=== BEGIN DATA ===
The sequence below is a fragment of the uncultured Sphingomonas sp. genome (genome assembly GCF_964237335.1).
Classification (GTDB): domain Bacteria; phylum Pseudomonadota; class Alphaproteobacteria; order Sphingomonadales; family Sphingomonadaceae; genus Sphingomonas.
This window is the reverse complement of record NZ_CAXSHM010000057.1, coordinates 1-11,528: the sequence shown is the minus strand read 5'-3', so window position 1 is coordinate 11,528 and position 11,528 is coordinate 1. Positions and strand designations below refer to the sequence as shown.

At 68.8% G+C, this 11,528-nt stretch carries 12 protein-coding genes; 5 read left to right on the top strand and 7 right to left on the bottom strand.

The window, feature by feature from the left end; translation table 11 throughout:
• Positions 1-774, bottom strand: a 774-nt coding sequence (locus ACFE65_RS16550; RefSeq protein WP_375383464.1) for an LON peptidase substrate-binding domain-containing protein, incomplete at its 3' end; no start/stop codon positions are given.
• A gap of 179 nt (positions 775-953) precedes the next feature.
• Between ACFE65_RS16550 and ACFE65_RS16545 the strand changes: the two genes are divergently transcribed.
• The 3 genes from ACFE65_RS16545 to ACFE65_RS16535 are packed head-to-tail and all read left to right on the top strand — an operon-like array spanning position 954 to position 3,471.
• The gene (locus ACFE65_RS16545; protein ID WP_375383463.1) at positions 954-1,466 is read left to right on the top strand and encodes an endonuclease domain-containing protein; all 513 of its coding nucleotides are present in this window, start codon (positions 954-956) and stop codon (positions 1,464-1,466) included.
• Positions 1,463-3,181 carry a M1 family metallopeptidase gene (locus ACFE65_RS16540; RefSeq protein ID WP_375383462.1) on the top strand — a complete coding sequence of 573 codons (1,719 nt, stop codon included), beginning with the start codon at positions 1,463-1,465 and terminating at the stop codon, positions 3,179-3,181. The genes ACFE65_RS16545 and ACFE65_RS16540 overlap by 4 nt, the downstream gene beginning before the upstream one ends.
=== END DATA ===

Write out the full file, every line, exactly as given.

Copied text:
The sequence below is a fragment of the uncultured Sphingomonas sp. genome (genome assembly GCF_964237335.1).
Classification (GTDB): domain Bacteria; phylum Pseudomonadota; class Alphaproteobacteria; order Sphingomonadales; family Sphingomonadaceae; genus Sphingomonas.
This window is the reverse complement of record NZ_CAXSHM010000057.1, coordinates 1-11,528: the sequence shown is the minus strand read 5'-3', so window position 1 is coordinate 11,528 and position 11,528 is coordinate 1. Positions and strand designations below refer to the sequence as shown.

At 68.8% G+C, this 11,528-nt stretch carries 12 protein-coding genes; 5 read left to right on the top strand and 7 right to left on the bottom strand.

The window, feature by feature from the left end; translation table 11 throughout:
• Positions 1-774, bottom strand: a 774-nt coding sequence (locus ACFE65_RS16550; RefSeq protein WP_375383464.1) for an LON peptidase substrate-binding domain-containing protein, incomplete at its 3' end; no start/stop codon positions are given.
• A gap of 179 nt (positions 775-953) precedes the next feature.
• Between ACFE65_RS16550 and ACFE65_RS16545 the strand changes: the two genes are divergently transcribed.
• The 3 genes from ACFE65_RS16545 to ACFE65_RS16535 are packed head-to-tail and all read left to right on the top strand — an operon-like array spanning position 954 to position 3,471.
• The gene (locus ACFE65_RS16545; protein ID WP_375383463.1) at positions 954-1,466 is read left to right on the top strand and encodes an endonuclease domain-containing protein; all 513 of its coding nucleotides are present in this window, start codon (positions 954-956) and stop codon (positions 1,464-1,466) included.
• Positions 1,463-3,181 carry a M1 family metallopeptidase gene (locus ACFE65_RS16540; RefSeq protein ID WP_375383462.1) on the top strand — a complete coding sequence of 573 codons (1,719 nt, stop codon included), beginning with the start codon at positions 1,463-1,465 and terminating at the stop codon, positions 3,179-3,181. The genes ACFE65_RS16545 and ACFE65_RS16540 overlap by 4 nt, the downstream gene beginning before the upstream one ends.